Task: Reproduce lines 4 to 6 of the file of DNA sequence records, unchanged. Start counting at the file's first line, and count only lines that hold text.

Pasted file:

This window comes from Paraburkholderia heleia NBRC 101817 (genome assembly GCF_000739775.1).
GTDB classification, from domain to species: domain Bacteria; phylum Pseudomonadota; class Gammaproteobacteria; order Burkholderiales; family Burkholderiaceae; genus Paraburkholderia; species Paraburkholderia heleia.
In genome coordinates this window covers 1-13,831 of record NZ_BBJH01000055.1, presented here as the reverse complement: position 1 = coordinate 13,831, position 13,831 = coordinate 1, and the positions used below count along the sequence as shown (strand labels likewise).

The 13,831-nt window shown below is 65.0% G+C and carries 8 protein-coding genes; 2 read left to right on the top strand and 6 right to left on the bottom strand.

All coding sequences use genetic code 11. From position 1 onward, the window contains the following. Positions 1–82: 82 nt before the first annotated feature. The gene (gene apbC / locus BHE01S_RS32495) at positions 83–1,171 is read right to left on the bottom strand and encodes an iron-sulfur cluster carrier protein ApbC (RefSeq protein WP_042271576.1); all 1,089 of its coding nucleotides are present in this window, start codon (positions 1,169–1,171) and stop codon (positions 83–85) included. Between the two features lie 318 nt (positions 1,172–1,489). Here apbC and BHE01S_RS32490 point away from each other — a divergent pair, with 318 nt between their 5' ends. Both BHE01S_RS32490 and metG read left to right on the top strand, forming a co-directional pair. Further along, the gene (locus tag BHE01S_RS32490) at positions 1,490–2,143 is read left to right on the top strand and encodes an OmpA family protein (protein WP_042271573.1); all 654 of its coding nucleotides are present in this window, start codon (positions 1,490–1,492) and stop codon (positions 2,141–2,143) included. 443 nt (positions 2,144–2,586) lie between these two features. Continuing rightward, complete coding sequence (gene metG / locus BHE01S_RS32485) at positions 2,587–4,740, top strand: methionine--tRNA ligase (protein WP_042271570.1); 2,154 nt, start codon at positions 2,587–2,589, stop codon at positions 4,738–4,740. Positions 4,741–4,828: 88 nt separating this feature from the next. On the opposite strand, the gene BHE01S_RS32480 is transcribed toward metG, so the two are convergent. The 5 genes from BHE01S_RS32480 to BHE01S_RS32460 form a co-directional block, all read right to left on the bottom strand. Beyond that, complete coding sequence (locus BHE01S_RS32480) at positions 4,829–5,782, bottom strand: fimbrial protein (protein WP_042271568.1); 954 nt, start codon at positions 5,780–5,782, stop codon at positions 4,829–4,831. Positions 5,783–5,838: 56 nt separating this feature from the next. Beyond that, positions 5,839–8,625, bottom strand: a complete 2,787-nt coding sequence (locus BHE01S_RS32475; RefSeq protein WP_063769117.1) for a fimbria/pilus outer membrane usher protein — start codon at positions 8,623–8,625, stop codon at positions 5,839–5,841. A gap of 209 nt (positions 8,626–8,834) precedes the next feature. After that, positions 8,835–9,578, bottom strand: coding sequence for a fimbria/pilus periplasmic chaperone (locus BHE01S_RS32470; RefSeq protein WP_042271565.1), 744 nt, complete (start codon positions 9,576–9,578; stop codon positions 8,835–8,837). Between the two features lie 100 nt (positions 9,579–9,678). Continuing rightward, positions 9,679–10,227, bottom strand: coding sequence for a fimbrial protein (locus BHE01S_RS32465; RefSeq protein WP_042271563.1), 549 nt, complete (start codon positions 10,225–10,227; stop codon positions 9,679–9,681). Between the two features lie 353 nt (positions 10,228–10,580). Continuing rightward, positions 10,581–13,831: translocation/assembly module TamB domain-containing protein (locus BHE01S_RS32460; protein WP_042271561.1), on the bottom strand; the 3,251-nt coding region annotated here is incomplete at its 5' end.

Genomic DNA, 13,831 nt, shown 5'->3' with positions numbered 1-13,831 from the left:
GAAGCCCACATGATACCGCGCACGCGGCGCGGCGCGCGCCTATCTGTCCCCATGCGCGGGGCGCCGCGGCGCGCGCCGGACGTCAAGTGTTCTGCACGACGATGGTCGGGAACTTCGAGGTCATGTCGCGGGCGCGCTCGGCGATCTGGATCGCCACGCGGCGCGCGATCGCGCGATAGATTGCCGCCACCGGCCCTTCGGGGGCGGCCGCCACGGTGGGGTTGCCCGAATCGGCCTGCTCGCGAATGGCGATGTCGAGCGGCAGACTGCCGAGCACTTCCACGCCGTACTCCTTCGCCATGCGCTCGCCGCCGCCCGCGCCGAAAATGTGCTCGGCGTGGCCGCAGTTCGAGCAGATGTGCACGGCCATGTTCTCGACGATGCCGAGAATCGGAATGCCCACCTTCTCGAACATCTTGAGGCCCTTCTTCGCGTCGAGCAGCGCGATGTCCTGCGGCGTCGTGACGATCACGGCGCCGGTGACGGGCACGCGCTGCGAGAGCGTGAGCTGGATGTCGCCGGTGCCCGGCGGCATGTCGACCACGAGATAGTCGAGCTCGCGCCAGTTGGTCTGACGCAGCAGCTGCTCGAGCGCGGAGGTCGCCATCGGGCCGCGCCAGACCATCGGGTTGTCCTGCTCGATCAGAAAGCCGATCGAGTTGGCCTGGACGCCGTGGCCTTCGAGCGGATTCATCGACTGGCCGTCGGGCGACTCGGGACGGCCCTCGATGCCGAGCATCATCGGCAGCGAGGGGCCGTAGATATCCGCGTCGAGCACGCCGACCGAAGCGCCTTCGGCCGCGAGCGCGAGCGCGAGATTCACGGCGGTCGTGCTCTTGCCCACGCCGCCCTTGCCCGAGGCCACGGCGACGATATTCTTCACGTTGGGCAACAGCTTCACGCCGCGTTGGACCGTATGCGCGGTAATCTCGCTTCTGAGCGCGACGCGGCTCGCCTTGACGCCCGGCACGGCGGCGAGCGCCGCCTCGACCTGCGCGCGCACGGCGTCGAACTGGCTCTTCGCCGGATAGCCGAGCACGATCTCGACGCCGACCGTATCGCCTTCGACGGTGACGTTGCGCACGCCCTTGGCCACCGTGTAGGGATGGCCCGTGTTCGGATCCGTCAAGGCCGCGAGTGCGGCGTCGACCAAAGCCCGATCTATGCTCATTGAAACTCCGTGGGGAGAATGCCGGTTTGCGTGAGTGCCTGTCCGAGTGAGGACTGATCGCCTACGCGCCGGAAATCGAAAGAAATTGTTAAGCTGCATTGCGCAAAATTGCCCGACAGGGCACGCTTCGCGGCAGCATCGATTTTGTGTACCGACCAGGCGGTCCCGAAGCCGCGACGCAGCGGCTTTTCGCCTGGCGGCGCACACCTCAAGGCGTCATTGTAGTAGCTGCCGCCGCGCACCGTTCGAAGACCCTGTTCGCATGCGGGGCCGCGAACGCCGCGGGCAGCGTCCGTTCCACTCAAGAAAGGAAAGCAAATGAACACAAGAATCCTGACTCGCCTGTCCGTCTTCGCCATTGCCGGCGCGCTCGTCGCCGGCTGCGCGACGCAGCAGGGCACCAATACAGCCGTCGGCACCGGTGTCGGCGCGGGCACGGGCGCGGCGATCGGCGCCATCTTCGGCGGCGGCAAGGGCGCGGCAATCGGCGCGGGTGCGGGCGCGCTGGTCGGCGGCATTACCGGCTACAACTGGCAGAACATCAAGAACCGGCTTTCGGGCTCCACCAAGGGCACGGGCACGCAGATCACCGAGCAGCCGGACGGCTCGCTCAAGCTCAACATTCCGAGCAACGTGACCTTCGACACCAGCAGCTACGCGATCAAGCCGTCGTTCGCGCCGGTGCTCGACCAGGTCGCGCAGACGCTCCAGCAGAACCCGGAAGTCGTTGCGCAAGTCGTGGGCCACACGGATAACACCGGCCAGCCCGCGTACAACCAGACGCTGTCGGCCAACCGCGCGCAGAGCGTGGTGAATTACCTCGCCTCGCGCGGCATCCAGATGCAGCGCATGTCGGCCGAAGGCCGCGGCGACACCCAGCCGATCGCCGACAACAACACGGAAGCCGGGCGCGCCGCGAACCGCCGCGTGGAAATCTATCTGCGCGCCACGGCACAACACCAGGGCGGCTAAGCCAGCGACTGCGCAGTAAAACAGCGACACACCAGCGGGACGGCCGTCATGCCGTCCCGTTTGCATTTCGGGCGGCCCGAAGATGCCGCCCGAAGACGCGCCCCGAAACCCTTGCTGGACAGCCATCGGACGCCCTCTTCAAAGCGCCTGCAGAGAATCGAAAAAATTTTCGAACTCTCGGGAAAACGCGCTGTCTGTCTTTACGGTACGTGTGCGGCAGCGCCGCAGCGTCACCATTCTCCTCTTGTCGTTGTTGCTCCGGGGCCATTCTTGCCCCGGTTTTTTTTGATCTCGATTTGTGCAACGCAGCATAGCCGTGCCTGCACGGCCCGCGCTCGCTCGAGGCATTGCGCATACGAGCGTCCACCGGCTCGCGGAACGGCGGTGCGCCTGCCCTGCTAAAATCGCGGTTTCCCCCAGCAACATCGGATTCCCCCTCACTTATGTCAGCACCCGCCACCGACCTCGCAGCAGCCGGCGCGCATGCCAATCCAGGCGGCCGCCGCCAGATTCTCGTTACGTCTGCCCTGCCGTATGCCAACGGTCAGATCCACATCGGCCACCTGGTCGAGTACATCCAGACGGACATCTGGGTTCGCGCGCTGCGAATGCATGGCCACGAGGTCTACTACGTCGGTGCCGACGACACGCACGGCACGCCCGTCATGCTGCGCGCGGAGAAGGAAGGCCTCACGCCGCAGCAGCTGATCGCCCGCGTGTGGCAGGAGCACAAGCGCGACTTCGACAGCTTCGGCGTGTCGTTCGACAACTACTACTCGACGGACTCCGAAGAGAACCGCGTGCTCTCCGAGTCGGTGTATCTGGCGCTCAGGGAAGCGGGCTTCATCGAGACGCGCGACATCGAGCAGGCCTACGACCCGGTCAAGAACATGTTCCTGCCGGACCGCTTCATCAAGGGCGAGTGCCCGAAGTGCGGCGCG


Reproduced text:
The 13,831-nt window shown below is 65.0% G+C and carries 8 protein-coding genes; 2 read left to right on the top strand and 6 right to left on the bottom strand.

All coding sequences use genetic code 11. From position 1 onward, the window contains the following. Positions 1–82: 82 nt before the first annotated feature. The gene (gene apbC / locus BHE01S_RS32495) at positions 83–1,171 is read right to left on the bottom strand and encodes an iron-sulfur cluster carrier protein ApbC (RefSeq protein WP_042271576.1); all 1,089 of its coding nucleotides are present in this window, start codon (positions 1,169–1,171) and stop codon (positions 83–85) included. Between the two features lie 318 nt (positions 1,172–1,489). Here apbC and BHE01S_RS32490 point away from each other — a divergent pair, with 318 nt between their 5' ends. Both BHE01S_RS32490 and metG read left to right on the top strand, forming a co-directional pair. Further along, the gene (locus tag BHE01S_RS32490) at positions 1,490–2,143 is read left to right on the top strand and encodes an OmpA family protein (protein WP_042271573.1); all 654 of its coding nucleotides are present in this window, start codon (positions 1,490–1,492) and stop codon (positions 2,141–2,143) included. 443 nt (positions 2,144–2,586) lie between these two features. Continuing rightward, complete coding sequence (gene metG / locus BHE01S_RS32485) at positions 2,587–4,740, top strand: methionine--tRNA ligase (protein WP_042271570.1); 2,154 nt, start codon at positions 2,587–2,589, stop codon at positions 4,738–4,740. Positions 4,741–4,828: 88 nt separating this feature from the next. On the opposite strand, the gene BHE01S_RS32480 is transcribed toward metG, so the two are convergent. The 5 genes from BHE01S_RS32480 to BHE01S_RS32460 form a co-directional block, all read right to left on the bottom strand. Beyond that, complete coding sequence (locus BHE01S_RS32480) at positions 4,829–5,782, bottom strand: fimbrial protein (protein WP_042271568.1); 954 nt, start codon at positions 5,780–5,782, stop codon at positions 4,829–4,831. Positions 5,783–5,838: 56 nt separating this feature from the next. Beyond that, positions 5,839–8,625, bottom strand: a complete 2,787-nt coding sequence (locus BHE01S_RS32475; RefSeq protein WP_063769117.1) for a fimbria/pilus outer membrane usher protein — start codon at positions 8,623–8,625, stop codon at positions 5,839–5,841. A gap of 209 nt (positions 8,626–8,834) precedes the next feature. After that, positions 8,835–9,578, bottom strand: coding sequence for a fimbria/pilus periplasmic chaperone (locus BHE01S_RS32470; RefSeq protein WP_042271565.1), 744 nt, complete (start codon positions 9,576–9,578; stop codon positions 8,835–8,837). Between the two features lie 100 nt (positions 9,579–9,678). Continuing rightward, positions 9,679–10,227, bottom strand: coding sequence for a fimbrial protein (locus BHE01S_RS32465; RefSeq protein WP_042271563.1), 549 nt, complete (start codon positions 10,225–10,227; stop codon positions 9,679–9,681). Between the two features lie 353 nt (positions 10,228–10,580). Continuing rightward, positions 10,581–13,831: translocation/assembly module TamB domain-containing protein (locus BHE01S_RS32460; protein WP_042271561.1), on the bottom strand; the 3,251-nt coding region annotated here is incomplete at its 5' end.

Genomic DNA, 13,831 nt, shown 5'->3' with positions numbered 1-13,831 from the left: